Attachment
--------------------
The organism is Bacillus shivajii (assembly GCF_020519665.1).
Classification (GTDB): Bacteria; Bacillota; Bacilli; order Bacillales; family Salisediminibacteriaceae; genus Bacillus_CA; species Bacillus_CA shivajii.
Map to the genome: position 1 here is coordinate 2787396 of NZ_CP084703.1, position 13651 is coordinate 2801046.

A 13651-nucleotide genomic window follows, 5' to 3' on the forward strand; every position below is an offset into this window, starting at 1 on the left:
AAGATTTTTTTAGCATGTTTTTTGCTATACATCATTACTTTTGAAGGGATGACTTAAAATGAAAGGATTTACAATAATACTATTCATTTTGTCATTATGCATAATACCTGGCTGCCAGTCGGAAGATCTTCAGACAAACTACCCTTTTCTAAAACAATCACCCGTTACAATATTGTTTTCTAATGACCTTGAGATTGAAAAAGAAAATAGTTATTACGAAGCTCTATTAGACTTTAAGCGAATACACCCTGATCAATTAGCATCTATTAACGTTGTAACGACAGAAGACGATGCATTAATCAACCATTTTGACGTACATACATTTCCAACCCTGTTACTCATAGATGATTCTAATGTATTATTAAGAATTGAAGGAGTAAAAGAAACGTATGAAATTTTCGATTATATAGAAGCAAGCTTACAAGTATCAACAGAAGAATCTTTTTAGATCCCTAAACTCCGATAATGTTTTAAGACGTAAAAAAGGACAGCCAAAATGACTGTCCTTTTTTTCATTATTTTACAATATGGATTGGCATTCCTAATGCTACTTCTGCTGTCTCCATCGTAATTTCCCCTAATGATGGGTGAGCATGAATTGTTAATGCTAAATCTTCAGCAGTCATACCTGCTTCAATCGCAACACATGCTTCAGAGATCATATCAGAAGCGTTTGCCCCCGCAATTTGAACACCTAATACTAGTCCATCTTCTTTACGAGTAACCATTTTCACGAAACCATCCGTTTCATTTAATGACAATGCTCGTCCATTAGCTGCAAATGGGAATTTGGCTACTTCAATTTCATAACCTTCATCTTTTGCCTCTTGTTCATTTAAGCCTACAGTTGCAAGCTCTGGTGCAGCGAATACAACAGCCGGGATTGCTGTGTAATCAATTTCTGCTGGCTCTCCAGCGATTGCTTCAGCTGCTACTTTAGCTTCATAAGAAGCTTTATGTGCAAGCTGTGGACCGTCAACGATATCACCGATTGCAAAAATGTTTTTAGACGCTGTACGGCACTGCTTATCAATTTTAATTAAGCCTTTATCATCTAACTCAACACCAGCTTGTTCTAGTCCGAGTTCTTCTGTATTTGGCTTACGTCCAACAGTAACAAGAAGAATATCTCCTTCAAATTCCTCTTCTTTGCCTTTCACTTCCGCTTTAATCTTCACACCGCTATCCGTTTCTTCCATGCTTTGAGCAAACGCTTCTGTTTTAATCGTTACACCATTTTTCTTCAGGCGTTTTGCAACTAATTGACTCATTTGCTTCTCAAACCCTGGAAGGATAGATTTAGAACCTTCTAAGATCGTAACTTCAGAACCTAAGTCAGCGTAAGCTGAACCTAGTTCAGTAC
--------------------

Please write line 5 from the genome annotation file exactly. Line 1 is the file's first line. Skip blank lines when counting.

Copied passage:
AAGATTTTTTTAGCATGTTTTTTGCTATACATCATTACTTTTGAAGGGATGACTTAAAATGAAAGGATTTACAATAATACTATTCATTTTGTCATTATGCATAATACCTGGCTGCCAGTCGGAAGATCTTCAGACAAACTACCCTTTTCTAAAACAATCACCCGTTACAATATTGTTTTCTAATGACCTTGAGATTGAAAAAGAAAATAGTTATTACGAAGCTCTATTAGACTTTAAGCGAATACACCCTGATCAATTAGCATCTATTAACGTTGTAACGACAGAAGACGATGCATTAATCAACCATTTTGACGTACATACATTTCCAACCCTGTTACTCATAGATGATTCTAATGTATTATTAAGAATTGAAGGAGTAAAAGAAACGTATGAAATTTTCGATTATATAGAAGCAAGCTTACAAGTATCAACAGAAGAATCTTTTTAGATCCCTAAACTCCGATAATGTTTTAAGACGTAAAAAAGGACAGCCAAAATGACTGTCCTTTTTTTCATTATTTTACAATATGGATTGGCATTCCTAATGCTACTTCTGCTGTCTCCATCGTAATTTCCCCTAATGATGGGTGAGCATGAATTGTTAATGCTAAATCTTCAGCAGTCATACCTGCTTCAATCGCAACACATGCTTCAGAGATCATATCAGAAGCGTTTGCCCCCGCAATTTGAACACCTAATACTAGTCCATCTTCTTTACGAGTAACCATTTTCACGAAACCATCCGTTTCATTTAATGACAATGCTCGTCCATTAGCTGCAAATGGGAATTTGGCTACTTCAATTTCATAACCTTCATCTTTTGCCTCTTGTTCATTTAAGCCTACAGTTGCAAGCTCTGGTGCAGCGAATACAACAGCCGGGATTGCTGTGTAATCAATTTCTGCTGGCTCTCCAGCGATTGCTTCAGCTGCTACTTTAGCTTCATAAGAAGCTTTATGTGCAAGCTGTGGACCGTCAACGATATCACCGATTGCAAAAATGTTTTTAGACGCTGTACGGCACTGCTTATCAATTTTAATTAAGCCTTTATCATCTAACTCAACACCAGCTTGTTCTAGTCCGAGTTCTTCTGTATTTGGCTTACGTCCAACAGTAACAAGAAGAATATCTCCTTCAAATTCCTCTTCTTTGCCTTTCACTTCCGCTTTAATCTTCACACCGCTATCCGTTTCTTCCATGCTTTGAGCAAACGCTTCTGTTTTAATCGTTACACCATTTTTCTTCAGGCGTTTTGCAACTAATTGACTCATTTGCTTCTCAAACCCTGGAAGGATAGATTTAGAACCTTCTAAGATCGTAACTTCAGAACCTAAGTCAGCGTAAGCTGAACCTAGTTCAGTAC